Friday, December 27, 2013

Banker's Notes 2013: Top 10 Best, Worst and Lessons Learned

In its inaugural year, Banker's Notes experienced the bliss of briefly going viral as well as the bust of boring posts. Below is the Banker's Notes Top 10 Best, Worst and Lesson Learned from 2013.

1) Most Insightful Commentary: Thank you +David Rider

BNer David Rider blessed Banker's Notes this year by not only reading the posts, but thoughtfully commenting, as in this one after the Panic of 1907 article:


2) Most Fun Email Received in Response to a Post: +Julie Kinloch and JP Morgan Jr Fights for his Life with the Help of His Powerful Wife, posted Sep 8

This post, detailing the failed assassination attempt on banker JP Morgan Jr, inspired the most interesting emails, such as this one from Julie Kinloch: "that one was fuckin fabulous and i love how he was wielding a pistol and a PhD from Cornell."


3) Most Supportive Parents: +Bill and Julie Wick

I want to give a shout out to my parents who not only signed up to receive (and consistently read!) Banker's Notes, but also recruited several of you to join as well. Thank you Mom and Dad!

4) Oldest Friend Reconnection: +Christine Cadrecha

Through Banker's Notes, I was able to reconnect with perhaps my oldest friend in the world, my one-time neighbor Christine Cadrecha. When we lived down the street from each other in Burlington, Vermont, we used to play pool in her basement and then swim in the pool in her backyard. Now we wade in the pool of the healthcare debate, thanks to the Banker's Notes post about the birthday of economist Kenneth Arrow, who said "There's really no logical relation whatever between employment and health care..."


5) Most Corrected Post: Federal Credit Union Act is Passed, posted Jun 25

In this post, I think I let my personal feeling that credit unions should be taxed just like banks cloud my reporting. Thankfully, I received this corrective comment from a careful reader who randomly found Banker's Notes. Our exchange is below:





6) Most Google+ Recommendations: Panic of 1907 vs. Crisis of 2008, posted Nov 18


This essay was inspired by a speech by +Ben Bernanke, and it not only received the most recommendations, it was also re-posted on the website StrategyDriven.com. One of the longer BN posts, it showed me that telling how we got to where we are, even on the dry topic of central banking, can be interesting and not just to me!

This post also benefited from a retweet from New Jersey banker +Jeff Marsico.



7) Most Community Building: Wilmington Coup D'Etat, posted Nov 10

While this post did not receive many pageviews, it demonstrated the power of the internet to build community. Through it, I was introduced to Wilmington filmmaker Chris Everett who is creating a documentary on the Wilmington Coup D'Etat. You can learn more about his film "Wilmington on Fire" and his kickstarter campaign here.

8) The Best: The Alaska Appropriations Affair, posted Oct 20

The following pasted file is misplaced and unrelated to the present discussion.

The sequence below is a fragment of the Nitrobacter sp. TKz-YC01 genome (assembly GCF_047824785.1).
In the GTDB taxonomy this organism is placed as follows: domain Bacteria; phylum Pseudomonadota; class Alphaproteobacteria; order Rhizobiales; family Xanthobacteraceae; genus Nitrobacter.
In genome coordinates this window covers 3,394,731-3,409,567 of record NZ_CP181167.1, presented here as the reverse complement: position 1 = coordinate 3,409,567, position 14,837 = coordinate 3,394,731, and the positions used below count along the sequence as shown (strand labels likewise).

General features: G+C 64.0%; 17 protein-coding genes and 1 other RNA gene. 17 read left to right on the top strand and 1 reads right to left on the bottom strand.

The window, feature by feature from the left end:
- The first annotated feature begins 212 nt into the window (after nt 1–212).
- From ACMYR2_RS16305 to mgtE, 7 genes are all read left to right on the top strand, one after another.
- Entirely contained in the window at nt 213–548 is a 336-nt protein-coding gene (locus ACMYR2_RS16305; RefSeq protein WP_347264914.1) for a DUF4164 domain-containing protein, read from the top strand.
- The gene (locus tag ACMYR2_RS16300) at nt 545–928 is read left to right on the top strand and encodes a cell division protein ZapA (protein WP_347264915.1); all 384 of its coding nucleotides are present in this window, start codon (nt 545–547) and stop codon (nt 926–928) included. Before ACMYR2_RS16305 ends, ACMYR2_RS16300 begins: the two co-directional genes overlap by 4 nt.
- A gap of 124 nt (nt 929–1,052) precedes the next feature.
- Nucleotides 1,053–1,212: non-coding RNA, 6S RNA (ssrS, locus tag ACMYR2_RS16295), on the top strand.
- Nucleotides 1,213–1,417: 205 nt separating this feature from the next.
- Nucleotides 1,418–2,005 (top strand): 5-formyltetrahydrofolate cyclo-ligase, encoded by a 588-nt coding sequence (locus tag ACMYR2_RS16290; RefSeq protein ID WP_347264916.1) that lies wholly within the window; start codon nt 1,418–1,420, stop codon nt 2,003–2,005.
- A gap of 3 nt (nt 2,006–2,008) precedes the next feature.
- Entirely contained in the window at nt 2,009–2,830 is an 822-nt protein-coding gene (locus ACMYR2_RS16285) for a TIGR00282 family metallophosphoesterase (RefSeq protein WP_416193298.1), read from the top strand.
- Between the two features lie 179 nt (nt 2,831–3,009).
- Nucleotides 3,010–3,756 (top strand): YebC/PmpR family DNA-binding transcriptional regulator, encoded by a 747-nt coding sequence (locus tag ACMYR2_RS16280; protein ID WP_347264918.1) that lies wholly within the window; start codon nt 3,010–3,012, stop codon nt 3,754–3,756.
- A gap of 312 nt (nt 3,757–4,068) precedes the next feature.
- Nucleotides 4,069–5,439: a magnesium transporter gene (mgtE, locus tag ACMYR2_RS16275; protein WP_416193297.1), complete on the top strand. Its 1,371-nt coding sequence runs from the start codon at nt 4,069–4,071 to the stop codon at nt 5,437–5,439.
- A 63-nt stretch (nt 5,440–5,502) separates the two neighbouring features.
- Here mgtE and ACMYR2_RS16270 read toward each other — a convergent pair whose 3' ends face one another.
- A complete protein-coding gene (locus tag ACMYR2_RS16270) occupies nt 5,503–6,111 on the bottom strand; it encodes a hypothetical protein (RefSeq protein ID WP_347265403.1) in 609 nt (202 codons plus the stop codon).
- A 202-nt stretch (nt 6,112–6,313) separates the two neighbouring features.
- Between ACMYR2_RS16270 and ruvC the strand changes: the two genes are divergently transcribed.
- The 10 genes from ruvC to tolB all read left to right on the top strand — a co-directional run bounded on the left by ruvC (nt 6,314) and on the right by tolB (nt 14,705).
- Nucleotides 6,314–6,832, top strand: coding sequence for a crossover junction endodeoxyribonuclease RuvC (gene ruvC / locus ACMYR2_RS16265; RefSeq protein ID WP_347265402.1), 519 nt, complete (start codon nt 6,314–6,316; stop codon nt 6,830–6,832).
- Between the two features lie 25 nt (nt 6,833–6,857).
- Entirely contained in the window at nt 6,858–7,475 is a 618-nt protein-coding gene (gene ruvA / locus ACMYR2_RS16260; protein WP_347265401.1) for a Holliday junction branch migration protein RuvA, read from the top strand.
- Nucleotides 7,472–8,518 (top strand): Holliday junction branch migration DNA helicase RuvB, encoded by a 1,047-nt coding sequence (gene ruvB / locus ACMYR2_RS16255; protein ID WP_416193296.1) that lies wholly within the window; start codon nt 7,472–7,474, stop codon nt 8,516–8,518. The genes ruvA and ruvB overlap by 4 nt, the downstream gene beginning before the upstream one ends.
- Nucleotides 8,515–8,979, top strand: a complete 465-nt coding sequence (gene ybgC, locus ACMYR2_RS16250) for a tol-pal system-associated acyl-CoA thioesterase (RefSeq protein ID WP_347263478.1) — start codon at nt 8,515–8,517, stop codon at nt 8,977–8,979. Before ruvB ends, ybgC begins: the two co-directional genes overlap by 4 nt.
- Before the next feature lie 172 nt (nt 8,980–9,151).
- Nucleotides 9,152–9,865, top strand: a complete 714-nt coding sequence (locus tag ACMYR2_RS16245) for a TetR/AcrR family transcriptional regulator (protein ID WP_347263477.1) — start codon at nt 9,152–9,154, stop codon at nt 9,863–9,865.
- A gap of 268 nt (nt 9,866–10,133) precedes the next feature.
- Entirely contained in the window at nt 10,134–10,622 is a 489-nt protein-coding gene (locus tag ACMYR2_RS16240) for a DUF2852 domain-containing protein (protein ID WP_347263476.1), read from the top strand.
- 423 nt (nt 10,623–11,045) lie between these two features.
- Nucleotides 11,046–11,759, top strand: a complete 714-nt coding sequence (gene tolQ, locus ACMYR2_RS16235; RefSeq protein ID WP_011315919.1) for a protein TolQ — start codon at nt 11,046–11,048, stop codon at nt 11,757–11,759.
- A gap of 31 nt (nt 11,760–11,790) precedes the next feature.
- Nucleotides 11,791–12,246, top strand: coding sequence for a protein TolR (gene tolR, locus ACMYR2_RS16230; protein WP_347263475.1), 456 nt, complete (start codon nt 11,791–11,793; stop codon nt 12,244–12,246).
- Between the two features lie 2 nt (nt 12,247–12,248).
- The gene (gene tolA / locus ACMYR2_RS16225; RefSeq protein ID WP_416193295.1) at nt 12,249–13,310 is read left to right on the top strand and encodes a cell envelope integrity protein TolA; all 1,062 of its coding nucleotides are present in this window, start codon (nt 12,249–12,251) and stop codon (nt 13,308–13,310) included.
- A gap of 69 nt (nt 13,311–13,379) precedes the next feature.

This story about the House of Representatives' refusal in the 1860s to pay Russia for our purchase of Alaska (even after we celebrated its inclusion as a US territory) received the most pageviews.

I think what made this post the most popular was the strong link between historical and current events. When it posted, our government had just shutdown because Congress had similarly refused to pay for ObamaCare even after the law's blessing by the Supreme Court.

This post also benefited from a retweet from +Alex Tabarrok, an economics professor at George Mason University and founder of the blog Marginal Revolution.




9) The Worst: Ad Man Bell Bernach: "The truth isn't the truth until people believe you", posted Aug 17

With three piddly pageviews (most likely all from me!), this story commemorating the birth of the inventor of the "Mikey" Life Cereal commercials was the least popular post. From this experience, I came to appreciate the wisdom of the ancient adage "embedded video does not an interesting post make." There are no shortcuts in blogging!

10) My Favorite Banker's Notes Post of 2013: Ship of Gold, posted Aug 24


I think my most favorite post of 2013 was the "Ship of Gold." This story delighted because when it came to a choice between life and money, survivors of this sinking ship chose life.

Did you have a favorite post this year?

If you have any thoughts on Banker's Notes--what worked well and especially what could work better in 2014--I hope that you will comment on this post, or email me!  Cara@bankersnotes.com

As always thanks for reading!

Banker's Notes will be back Sunday Jan 12 (I'm on a 10-day meditation retreat Dec 27-Jan 7). Until then, Happy New Year to you!

Love,
Cara

Sunday, December 22, 2013

'Tis the Season for Opinons: Jefferson's Embargo Act of 1807

President Jefferson addressing a group of disgruntled men, as he defends the policy of his Embargo which, combined with the Non-Intercourse Act, was intended to bring about a suspension of foreign commerce. Circa 1808, from LOC.gov

In a December 20 op-ed posted on Forbes.com, commentators Mieke Eoyang and Gabriel Horwitz proclaimed our founding fathers would be "horrified" by the NSA's collection efforts. Specifically, that our third President would be "dismayed" that our government "was doing things that could hurt our competitiveness and our ability to set the terms of global trade."